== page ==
Martin Schulz is exploring ways to include the European Parliament in assessing the Greek bailout, a source close to the president told EURACTIV Greece.
The involvement of the European Parliament was initially proposed on 19 August by the Greek premier, Alexis Tsipras, and his request was discussed in the Conference of Presidents at the beginning of September.
Currently, the so-called “Troika” (European Commission, ECB and IMF) are responsible for the evaluation of the Greek bailout
Tsipras’ proposal was fully backed by the S&D, GUE/NGL, ALDE, the Greens and the President of the European Parliament. The European People’s Party, and European Conservatives and Reformists finally agreed, too, despite being reluctant, initially.
“The President has been mandated by the Conference of Presidents to see, together with the European Commission, how to involve the European Parliament to increase democratic accountability of the Greek programme,” EURACTIV Greece’s source said.
Asked about the progress of the discussions, the same source stressed that the request was being studied together with the European Commission, in order to see how it could be made operational.
“The European Parliament has always been pushing for a greater democratization of the European economic governance system, and Prime Minister Tsipras’ request falls into this push,” the source added.
Eurogroup is not legitimate
Dimitris Papadimoulis, an influential Syriza MEP, told EURACTIV Greece that such a proposal would increase the transparency of the Greek bailout assessment.
“(Until) now, everything has happened in closed-door discussions and in bodies, like Eurogroup, which have neither institutional legitimacy nor accountability,” he noted.
Papadimoulis continued, saying that it was in accordance with the investigation into the role of the Troika opened by the European Parliament four years after the start of Europe’s debt crisis.
German MEP Jo Leinen (SPD), who is also President of the European Movement International, told EURACTIV Greece that it was imperative that the European Parliament formed an integral part of eurozone governance, in order to assist member states in trouble.
“For far too long, the intergovernmental way has been allowed to dominate decisions in this area, putting into question the legitimacy of the process when technocratic decisions are taken without scrutiny by the European Parliament. It is our mandate and duty to enforce proper democratic accountability,” he stressed.
Leinen added that it should be ensured that the Parliament was consulted on future bailouts and “MEPs are able to scrutinize and, when necessary, reject decisions that affect the EU as a whole.”
Tsipras seeks friends
New Democracy MEP Maria Spyraki (EPP), told EURACTIV Greece that she found Parliament’s involvement in the Greek bailout positive.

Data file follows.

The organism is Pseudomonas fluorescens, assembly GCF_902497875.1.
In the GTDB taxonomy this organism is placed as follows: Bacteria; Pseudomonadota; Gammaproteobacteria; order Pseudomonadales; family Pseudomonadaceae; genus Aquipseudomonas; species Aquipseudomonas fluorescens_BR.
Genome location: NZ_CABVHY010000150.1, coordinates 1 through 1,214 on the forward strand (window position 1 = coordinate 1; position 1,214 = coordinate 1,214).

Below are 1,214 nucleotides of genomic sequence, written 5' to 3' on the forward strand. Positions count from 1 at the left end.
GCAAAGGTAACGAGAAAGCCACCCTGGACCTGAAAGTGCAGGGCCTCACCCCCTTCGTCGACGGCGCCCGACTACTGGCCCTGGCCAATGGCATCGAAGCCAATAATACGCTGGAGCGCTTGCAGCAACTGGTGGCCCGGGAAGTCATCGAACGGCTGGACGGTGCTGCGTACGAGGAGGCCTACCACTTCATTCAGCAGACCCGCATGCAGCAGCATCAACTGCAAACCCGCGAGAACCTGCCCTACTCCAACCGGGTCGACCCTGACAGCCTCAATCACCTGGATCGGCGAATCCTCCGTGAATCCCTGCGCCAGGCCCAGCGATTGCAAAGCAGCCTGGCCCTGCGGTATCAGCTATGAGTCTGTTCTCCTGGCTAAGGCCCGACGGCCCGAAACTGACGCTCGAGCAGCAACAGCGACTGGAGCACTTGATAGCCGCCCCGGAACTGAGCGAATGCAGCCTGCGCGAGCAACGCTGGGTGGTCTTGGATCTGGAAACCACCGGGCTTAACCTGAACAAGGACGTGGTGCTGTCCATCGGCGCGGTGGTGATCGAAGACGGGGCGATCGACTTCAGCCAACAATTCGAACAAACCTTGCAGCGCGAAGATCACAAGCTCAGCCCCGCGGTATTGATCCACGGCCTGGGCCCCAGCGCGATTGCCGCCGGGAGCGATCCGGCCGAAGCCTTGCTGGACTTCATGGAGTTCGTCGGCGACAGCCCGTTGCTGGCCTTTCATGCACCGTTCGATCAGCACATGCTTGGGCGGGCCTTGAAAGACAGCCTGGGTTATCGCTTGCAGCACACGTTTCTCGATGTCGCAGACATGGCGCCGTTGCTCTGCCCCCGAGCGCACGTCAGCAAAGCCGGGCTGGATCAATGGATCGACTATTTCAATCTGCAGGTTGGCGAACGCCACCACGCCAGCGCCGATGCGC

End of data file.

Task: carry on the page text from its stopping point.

She stressed, though, that the Commission, and not the Parliament, is the proper institution for the evaluation of the Greek bailout, as it has the know-how as well as the personnel to do so.
“MEPs aim to be informed about the developments of the Greek bailout, talk about the quarterly reports, and be able to submit proposals to the Greek government and its international creditors,” she noted.
Petros Fassoulas, the Secretary General of European Movement International, has doubts over Tsipras’s motives.
Asked to comment on Tsipras move, he said that it was probably founded more on self-interest than on principle.
“After the past few months’ brinkmanship, he has very few friends left in Brussels, and he sees the EP as a potential ally. The EP has long called to be involved in the bailouts and Mr Tsipras’ support will be viewed favourably.”
He added that the Greek premier wanted to elevate his anti-austerity campaign to the European level, and for that “he needs an institutional platform”.
“We now have open ears”
The “Syriza party has now its ears open in Brussels”, said Syriza MEP Papadimoulis, claiming that no one could blame Syriza for having a drachma plan.
He continued, saying that Tsipras’ personal goal was to broaden his alliances in Europe “as we have open issues ahead like the public debt”.
In a symbolic move, S&D chief Gianni Pittella was the first EU official the Greek premier decided to meet before the EU Council this week.
Pittella told EURACTIV Greece after the snap elections that Alexis Tsipras’ decision to forge a new coalition with the right-wing Independent Greeks party was a “strategic mistake”.
According to S&D sources, Tsipras and Pittella talked about the new government in a “quite friendly environment”. Despite their differences, they decided “to boost their cooperation”.